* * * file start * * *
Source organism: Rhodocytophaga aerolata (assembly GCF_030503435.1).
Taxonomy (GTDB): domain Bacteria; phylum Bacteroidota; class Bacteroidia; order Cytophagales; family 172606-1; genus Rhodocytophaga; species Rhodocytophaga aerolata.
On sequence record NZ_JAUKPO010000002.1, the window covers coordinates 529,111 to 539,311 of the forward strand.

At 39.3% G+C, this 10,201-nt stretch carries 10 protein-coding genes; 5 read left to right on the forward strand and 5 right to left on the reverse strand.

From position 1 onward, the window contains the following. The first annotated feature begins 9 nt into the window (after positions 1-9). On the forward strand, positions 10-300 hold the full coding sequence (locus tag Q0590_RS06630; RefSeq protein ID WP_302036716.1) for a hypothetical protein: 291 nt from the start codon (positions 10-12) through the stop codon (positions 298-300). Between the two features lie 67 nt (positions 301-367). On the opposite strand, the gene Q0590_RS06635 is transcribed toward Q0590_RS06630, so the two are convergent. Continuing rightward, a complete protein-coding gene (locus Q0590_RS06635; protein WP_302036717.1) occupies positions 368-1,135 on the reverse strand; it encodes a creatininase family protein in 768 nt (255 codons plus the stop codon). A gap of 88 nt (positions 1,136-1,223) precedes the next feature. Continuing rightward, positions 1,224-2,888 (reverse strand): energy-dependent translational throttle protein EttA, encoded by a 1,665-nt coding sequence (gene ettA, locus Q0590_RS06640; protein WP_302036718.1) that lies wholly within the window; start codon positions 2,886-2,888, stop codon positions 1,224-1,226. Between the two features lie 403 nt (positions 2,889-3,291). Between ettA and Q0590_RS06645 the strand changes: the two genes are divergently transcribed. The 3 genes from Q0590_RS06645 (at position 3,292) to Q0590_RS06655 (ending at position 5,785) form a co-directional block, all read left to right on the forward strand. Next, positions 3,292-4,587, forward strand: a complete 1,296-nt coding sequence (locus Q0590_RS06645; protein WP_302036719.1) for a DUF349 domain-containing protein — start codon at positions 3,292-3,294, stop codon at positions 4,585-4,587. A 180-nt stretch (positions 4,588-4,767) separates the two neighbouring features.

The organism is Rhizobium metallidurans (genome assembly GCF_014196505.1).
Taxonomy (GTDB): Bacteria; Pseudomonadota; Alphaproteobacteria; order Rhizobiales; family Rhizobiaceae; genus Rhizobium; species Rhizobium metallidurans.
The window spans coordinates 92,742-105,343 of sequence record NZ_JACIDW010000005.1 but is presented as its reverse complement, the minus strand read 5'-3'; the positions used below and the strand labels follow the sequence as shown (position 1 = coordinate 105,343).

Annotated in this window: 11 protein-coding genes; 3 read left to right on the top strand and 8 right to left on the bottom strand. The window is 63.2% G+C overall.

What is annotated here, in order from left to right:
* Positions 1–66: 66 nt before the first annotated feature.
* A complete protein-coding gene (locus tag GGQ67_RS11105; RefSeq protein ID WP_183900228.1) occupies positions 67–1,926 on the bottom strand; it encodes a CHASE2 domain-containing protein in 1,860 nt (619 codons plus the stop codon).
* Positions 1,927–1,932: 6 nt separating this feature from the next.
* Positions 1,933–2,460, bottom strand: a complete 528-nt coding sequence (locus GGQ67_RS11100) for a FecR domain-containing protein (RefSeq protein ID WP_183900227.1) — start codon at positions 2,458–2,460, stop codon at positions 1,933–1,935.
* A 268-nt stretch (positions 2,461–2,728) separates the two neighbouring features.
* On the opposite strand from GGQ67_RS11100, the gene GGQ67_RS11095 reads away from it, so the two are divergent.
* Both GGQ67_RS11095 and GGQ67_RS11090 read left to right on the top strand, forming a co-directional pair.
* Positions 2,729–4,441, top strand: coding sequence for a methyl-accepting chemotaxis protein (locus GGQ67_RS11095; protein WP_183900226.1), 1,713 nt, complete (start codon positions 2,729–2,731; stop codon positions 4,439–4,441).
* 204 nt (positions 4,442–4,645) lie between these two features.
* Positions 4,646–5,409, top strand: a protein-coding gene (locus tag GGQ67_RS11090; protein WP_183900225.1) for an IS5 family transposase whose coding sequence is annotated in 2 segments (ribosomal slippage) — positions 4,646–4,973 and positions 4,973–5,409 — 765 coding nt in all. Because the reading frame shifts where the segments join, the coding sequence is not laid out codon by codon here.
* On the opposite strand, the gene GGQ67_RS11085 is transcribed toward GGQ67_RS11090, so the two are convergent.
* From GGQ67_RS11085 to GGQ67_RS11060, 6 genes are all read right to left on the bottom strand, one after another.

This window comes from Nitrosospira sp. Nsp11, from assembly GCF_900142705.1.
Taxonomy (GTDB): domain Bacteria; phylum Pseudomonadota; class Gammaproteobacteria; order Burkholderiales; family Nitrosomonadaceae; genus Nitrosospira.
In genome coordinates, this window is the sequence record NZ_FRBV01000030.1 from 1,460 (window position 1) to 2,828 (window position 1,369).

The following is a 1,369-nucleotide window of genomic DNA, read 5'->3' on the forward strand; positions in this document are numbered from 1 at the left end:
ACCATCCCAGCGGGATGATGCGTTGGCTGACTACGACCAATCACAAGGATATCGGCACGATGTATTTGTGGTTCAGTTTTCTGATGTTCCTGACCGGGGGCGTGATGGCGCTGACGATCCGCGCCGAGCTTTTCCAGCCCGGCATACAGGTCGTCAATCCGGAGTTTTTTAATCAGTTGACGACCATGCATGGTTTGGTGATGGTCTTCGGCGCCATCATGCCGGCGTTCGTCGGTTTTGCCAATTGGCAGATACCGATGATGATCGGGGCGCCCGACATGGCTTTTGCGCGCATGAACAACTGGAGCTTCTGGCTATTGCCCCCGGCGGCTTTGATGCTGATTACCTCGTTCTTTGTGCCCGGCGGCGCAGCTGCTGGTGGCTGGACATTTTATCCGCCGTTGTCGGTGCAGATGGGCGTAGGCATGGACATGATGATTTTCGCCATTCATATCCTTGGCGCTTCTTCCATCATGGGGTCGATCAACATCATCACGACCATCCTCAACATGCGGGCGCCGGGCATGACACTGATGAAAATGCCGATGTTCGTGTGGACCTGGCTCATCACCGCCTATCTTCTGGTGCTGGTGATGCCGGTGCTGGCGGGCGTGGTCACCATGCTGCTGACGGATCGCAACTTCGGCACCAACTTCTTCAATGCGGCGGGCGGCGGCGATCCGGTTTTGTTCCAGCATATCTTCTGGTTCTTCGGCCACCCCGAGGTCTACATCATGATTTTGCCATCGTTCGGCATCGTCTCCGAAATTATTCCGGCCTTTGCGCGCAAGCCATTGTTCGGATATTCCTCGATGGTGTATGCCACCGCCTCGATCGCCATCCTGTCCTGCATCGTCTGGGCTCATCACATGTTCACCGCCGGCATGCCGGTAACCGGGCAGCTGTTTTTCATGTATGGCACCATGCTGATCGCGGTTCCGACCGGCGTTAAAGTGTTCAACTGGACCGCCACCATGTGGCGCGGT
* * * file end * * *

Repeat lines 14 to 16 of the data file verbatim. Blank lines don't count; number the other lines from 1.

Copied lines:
* Positions 1,933–2,460, bottom strand: a complete 528-nt coding sequence (locus GGQ67_RS11100) for a FecR domain-containing protein (RefSeq protein ID WP_183900227.1) — start codon at positions 2,458–2,460, stop codon at positions 1,933–1,935.
* A 268-nt stretch (positions 2,461–2,728) separates the two neighbouring features.
* On the opposite strand from GGQ67_RS11100, the gene GGQ67_RS11095 reads away from it, so the two are divergent.